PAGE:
‘Octopus’ offense sinks opposing teams From Jeff Dillon, assistant women's coach, Cedarville University, Ohio

The Octopus offense is not a new concept to offensive basketball. The screen-the-screener concept, which is an integral part of the Octopus, is a maneuver that’s been a staple of offenses for years.

Many defenses try to combat the screen-the-screener tactic by switching. This particular offensive set makes switching difficult, because the screens set in the initial movement are big-to-little screens, which are much harder for defenders to switch on and usually make for bad match-ups when the switch occurs.

The Octopus can be very effective if you have a post player who you want to keep close to the basket for solid post-up scoring opportunities. After the initial movement, the post player goes no further than 3- to 5-feet on either side of the lane. What makes the post game of the Octopus even more effective is that the screens set for the post players are basically cross screens by guards, which makes defensive switching tough.

There are also several set plays and maneuvers that can be used as entries into the offense if the defense is trying to keep you from setting up your offense.

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Although the Octopus appears not to be an offense that could be used as a primary attack, I’ve seen it used successfully as a delay game and continuity offense when the tempo of the game needs to be controlled. By running the “basic action” over and over, by the second rotation of the Octopus an easy shot almost always becomes available. It’s very much a timing offense.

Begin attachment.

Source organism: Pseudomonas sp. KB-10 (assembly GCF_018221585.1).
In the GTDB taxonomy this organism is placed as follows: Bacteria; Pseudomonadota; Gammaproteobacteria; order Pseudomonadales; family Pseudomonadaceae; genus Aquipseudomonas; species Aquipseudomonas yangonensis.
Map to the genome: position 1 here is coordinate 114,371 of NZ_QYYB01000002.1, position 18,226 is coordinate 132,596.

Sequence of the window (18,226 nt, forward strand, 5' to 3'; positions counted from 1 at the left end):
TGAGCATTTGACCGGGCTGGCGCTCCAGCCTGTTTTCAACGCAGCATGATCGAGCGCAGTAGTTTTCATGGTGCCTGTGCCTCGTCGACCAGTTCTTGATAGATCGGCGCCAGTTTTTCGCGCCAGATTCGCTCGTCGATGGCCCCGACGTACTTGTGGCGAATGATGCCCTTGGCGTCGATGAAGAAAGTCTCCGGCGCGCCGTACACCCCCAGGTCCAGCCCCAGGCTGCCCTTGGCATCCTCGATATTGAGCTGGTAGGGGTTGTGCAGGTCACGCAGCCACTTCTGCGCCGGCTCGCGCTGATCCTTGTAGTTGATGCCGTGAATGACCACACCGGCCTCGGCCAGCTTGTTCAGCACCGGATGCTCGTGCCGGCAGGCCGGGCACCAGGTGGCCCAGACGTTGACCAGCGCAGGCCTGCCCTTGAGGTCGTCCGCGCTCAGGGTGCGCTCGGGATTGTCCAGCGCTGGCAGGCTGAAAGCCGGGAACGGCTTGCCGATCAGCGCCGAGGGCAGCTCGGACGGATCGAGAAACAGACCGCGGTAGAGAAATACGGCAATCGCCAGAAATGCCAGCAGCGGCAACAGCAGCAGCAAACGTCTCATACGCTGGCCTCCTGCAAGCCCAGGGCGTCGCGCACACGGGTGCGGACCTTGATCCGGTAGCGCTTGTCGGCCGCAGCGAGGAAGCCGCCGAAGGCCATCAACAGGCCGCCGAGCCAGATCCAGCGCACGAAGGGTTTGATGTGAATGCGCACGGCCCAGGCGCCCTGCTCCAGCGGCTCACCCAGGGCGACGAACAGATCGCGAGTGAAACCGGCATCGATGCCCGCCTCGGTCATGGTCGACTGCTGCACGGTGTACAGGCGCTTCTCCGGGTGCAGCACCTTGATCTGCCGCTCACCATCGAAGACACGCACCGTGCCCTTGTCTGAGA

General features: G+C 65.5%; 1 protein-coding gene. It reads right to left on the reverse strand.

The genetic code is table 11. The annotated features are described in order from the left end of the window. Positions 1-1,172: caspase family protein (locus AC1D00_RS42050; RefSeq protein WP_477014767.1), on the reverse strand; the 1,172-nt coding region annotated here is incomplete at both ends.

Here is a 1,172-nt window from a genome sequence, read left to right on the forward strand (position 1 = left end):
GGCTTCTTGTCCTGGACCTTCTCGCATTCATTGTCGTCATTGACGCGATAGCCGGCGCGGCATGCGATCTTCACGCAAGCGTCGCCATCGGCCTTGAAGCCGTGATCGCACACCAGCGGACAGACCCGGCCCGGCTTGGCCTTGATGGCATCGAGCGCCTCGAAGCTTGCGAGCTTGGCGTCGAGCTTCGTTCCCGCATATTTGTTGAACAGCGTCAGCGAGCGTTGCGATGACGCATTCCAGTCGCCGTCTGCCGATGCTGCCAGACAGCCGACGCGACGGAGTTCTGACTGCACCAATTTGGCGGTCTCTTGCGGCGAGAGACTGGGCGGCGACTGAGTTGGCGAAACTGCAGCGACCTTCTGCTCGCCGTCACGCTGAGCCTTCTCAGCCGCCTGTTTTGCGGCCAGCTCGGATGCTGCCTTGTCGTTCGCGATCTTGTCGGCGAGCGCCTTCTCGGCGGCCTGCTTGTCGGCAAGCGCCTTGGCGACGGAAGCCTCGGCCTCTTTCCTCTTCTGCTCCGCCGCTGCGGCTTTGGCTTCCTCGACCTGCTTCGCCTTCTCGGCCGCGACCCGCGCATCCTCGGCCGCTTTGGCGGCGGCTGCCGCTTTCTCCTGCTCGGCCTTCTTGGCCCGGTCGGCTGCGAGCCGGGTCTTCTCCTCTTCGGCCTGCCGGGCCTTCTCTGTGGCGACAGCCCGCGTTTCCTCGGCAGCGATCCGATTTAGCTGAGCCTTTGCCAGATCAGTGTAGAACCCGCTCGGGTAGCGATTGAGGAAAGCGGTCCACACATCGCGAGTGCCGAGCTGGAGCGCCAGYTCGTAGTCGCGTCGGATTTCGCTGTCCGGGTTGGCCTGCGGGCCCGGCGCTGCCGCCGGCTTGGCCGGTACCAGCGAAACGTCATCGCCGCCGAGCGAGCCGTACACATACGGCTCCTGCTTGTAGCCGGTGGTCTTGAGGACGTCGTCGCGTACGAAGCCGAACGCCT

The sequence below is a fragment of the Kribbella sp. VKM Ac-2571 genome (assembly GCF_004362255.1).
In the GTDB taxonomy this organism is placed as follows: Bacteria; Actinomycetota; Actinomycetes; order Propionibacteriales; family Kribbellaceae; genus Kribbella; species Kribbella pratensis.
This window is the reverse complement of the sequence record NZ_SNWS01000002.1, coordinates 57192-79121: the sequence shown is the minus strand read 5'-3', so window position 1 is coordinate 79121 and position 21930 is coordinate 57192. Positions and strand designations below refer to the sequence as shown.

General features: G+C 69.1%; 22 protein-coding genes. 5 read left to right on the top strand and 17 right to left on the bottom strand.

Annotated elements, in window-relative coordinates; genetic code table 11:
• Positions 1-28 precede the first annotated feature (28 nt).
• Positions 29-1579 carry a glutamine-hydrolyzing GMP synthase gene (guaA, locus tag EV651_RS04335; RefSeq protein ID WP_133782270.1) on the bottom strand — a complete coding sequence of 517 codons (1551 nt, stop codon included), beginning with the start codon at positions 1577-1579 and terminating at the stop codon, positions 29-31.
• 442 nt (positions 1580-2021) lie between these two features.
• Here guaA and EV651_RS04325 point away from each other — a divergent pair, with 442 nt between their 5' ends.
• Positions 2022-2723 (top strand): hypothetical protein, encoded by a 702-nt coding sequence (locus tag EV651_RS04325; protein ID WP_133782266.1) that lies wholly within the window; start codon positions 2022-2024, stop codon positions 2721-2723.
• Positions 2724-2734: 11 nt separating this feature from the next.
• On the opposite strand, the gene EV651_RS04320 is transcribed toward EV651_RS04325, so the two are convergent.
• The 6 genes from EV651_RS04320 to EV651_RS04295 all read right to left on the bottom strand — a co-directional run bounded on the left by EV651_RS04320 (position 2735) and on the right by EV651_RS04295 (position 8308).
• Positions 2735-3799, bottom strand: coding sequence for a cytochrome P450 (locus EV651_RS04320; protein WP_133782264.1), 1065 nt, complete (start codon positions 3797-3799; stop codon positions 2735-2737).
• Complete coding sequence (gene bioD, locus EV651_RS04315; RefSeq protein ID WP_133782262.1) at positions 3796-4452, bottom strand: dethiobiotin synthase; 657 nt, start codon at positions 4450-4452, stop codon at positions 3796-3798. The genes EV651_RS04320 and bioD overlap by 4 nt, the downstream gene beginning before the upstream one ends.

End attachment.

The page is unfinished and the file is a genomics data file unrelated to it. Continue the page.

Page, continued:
In my experience, I’ve had the best results when teaching the offense as a “whole” first; that is, teaching the basic actions and working the players hard on basic continuity. After that has been established, you can concentrate on timing, screening, cutting and passing. We emphasize bounce passes into the low post, and solid two-handed chest passes on the perimeter.

I’ve seen this offense work well at all levels of play. It gives you a flex-type, screen-the-screener action with the added capability of keeping a post player close to the basket.

Running the Octopus

The following diagrams illustrate the player placement and continuity motion of the Octopus offense.

DIAGRAM 1: Octopus Basic Alignment. This is the initial setup for the Octopus offense. 1 has the ball on top, while 3 sets up at the foul line near the right elbow. 2 is positioned wide on the left wing. 5 lines up along the baseline on the ball-side short corner, while 4 sets up near the weak-side low post.

DIAGRAM 2: 1 passes to 3 at the foul line. As this pass is made, 4 pops up and sets a backscreen on 2’s defender. 2 uses 4’s screen and cuts toward the basket. 3 turns and immediately looks to hit 2 cutting to the hoop.


DIAGRAM 3: If 2 doesn’t receive the pass from 3, he or she sets a screen for 5 along the right low block. 4 rolls to the left wing after setting the initial screen for 2 and receives a pass from 3.

3 looks to hit 5 in the low post for a post-up scoring opportunity.

DIAGRAM 4: After 3 passes to 4, he or she breaks down to the weak-side low block and sets a downscreen for 2. 2 uses 3’s screen and breaks up to the right elbow.

4 passes to 2 at the right elbow, and 2 looks for a quick jump shot. If an open look for a shot isn’t there, 2 dribbles the ball back to the top and resets of the offense.

‘Call-up’ options